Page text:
Juggling Made Easy

Being a manager is somewhat like being a really good juggler in the circus. You have to keep multiple balls (projects) up in the air (on track) to demonstrate to your audience that you know how to perform. As a juggler, you typically start off small, with just two or three objects, and as your confidence grows, you begin to add more items into your juggling act. It s like that as a manager. At first you concentrate on only one or two projects or tasks at a time, and then over time, you add more or someone else adds more to your list of things to work on or accomplish in a certain time period. In the business world, this juggling act is known as multi-tasking. It takes a great deal of work to be successful at this process, but over time, you can learn to manage multiple projects at one time and accomplish your goals with each.

You probably know several examples of different managers. First are those managers that are great at setting out with a vision to start new projects. They give their attention to the project in the beginning, but after time lose interest or shift their focus to another new project and then another new project. After a period of time, they are viewed as never finishing any project or following through with their initial intentions.

Then there are those managers that are great at starting and finishing one project at a time. They are task oriented and are able to focus on that one project, as long as they don t need to work on anything else. They are for the most part one-dimensional thinkers, and while they do finish their task or project, it is often frustrating to other members, as other tasks or projects are ignored while they work on this single project, regardless if that is the priority or not.

The managers that are able to manage multiple projects and finish them with an appropriate application of priority are the most successful managers. Multi-tasking as a manager takes a great deal of practice and work to become good at working on multiple tasks (projects) at the same time. Here are some helpful hints I have found to help you become better at multi-tasking and be able to manage multiple projects at once.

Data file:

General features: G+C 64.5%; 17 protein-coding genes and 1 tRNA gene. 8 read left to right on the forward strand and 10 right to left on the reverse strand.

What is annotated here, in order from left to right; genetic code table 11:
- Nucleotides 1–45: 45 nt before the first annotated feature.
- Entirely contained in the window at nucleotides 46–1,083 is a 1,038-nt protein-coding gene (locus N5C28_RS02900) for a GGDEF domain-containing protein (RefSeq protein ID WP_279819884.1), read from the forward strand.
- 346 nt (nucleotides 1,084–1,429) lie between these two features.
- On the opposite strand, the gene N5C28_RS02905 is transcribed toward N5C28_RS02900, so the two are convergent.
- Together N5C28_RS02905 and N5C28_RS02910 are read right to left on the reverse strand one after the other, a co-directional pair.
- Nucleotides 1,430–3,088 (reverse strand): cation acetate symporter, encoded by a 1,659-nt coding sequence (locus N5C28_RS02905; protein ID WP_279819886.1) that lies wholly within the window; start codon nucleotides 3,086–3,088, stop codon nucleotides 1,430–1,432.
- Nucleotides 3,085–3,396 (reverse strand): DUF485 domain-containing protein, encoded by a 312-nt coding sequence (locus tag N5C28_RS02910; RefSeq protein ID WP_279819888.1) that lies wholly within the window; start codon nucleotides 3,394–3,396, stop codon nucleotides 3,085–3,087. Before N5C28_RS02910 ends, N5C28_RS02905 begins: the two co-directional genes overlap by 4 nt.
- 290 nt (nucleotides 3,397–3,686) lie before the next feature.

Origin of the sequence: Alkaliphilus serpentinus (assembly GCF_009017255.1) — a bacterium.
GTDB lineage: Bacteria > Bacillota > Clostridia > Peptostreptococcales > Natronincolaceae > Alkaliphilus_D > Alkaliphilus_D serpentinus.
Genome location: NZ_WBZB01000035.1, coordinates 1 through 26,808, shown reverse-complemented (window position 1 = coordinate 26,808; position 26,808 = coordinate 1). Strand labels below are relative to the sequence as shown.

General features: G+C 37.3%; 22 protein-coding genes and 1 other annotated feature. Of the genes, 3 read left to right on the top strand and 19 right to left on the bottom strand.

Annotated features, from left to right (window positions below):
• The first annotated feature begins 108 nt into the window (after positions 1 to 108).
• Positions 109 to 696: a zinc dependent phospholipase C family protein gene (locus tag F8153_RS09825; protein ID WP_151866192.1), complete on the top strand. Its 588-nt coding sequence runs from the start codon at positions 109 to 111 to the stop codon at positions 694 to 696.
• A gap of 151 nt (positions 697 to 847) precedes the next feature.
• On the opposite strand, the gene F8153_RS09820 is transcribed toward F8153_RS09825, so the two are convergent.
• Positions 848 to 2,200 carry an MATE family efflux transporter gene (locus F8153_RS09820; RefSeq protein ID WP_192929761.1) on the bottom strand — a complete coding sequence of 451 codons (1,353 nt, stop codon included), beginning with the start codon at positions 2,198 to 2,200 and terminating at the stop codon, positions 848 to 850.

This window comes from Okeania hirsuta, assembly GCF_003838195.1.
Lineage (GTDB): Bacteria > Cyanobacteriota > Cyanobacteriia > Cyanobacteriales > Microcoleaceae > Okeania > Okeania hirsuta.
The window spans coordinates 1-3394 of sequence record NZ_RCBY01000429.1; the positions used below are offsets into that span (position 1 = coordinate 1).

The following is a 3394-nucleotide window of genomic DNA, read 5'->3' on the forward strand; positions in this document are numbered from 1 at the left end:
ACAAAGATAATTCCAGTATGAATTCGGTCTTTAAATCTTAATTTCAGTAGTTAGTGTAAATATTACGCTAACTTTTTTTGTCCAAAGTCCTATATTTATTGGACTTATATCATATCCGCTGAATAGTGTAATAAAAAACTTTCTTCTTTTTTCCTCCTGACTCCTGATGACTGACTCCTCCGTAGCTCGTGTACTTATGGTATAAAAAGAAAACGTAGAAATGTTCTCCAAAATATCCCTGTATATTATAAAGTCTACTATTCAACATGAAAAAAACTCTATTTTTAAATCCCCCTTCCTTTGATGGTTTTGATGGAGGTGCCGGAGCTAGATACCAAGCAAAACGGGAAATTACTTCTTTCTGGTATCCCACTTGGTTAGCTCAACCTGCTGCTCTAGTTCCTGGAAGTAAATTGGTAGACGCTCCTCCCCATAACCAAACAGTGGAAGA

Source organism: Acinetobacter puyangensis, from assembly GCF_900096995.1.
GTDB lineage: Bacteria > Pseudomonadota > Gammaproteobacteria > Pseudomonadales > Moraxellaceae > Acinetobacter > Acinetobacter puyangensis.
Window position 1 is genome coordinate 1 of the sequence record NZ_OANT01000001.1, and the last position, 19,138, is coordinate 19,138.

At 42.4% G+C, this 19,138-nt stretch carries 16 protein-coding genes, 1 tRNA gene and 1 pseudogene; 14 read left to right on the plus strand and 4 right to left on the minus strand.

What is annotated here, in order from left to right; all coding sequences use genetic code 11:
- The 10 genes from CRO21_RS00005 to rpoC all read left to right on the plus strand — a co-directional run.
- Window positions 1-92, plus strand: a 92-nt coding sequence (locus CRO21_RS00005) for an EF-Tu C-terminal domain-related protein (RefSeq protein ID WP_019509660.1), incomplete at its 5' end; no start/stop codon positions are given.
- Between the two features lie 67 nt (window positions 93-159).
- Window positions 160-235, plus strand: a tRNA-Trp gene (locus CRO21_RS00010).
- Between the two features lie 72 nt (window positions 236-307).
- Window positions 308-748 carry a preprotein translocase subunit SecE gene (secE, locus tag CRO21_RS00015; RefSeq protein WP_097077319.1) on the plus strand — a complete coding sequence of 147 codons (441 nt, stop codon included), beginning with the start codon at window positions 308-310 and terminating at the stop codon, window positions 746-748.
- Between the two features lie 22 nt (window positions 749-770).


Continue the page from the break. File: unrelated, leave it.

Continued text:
Create a list. While not everyone is a list person, I am, and I find it helps me to remember those things I need to accomplish both long-term and short-term. Some people are great at using mental lists of things-to-do, but it s easier to forget something, unless you write it down.

Use a calendar. Whether it is an electronic calendar used on your computer or hand-held PDA or a calendar book, it is important to record meetings, or appointments, you have coming up in the future. This is especially true if you travel on a regular basis.

Create folders for each project. An easy way to track projects or programs is to place the material you are working on in a separate folder to help keep all your pertinent information in one place.

Learn to assign priorities to tasks. If you start your day with an average of 50 tasks, and you acquire or receive 20 new ones, where will you be at the end of the day? If you don t determine which task needs your immediate attention verses those that will wait, the chances are you will end up not addressing all of those needed in a timely manner and will probably end up with some unmet deadlines.

Schedule time to work. As a manager, you often have unexpected meetings or emergencies that dictate a change in your daily schedule. It is important to try to determine when you can plan to work on certain projects or programs in order to meet a completion deadline. That might mean closing your office door and not answering the phone for an hour or two. While you probably can t do that on a daily basis, you should be able to once or twice per week, which will allow you to have time to work on one or more tasks.

Timely communications follow up. In this day of instant communications, whether is it a cell phone, blackberry, e-mail or instant messaging, we seem to receive much more communications each day. Some managers get off track by answering every e-mail or taking every cell phone call as they come in. Since most are not priority communications, they tend to bog down the workflow every day. Not every e-mail needs a response. Not every phone call needs to be answered or called back. But in the cases of where you do need to respond back, you should make sure to do so in a timely manner. You need to determine the best system for you to address those communications in a timely manner and decide how you can make sure you don t forget to communicate with those persons that you determine can wait until later in the day or until the next day or two.

Delegate some of those balls to another juggler. Like a juggler at the circus you don t have to work alone. You can bring others into your act and give them some responsibility or assignments. Some of the projects or programs you are working on may be able to be shifted to another person in your organization. You can keep an eye out for how they re doing, but let them do the work or manage the task.

As a manager you are often distracted at work with interruptions that shift your focus from what you were working on. Don t let a new ball throw off your entire juggling act, just add it to your list and keep juggling. Keep working on getting better at managing multiple tasks, and you will find it gets easier the more you work and practice at accomplishing those projects.

Give yourself some applause now, and take a bow.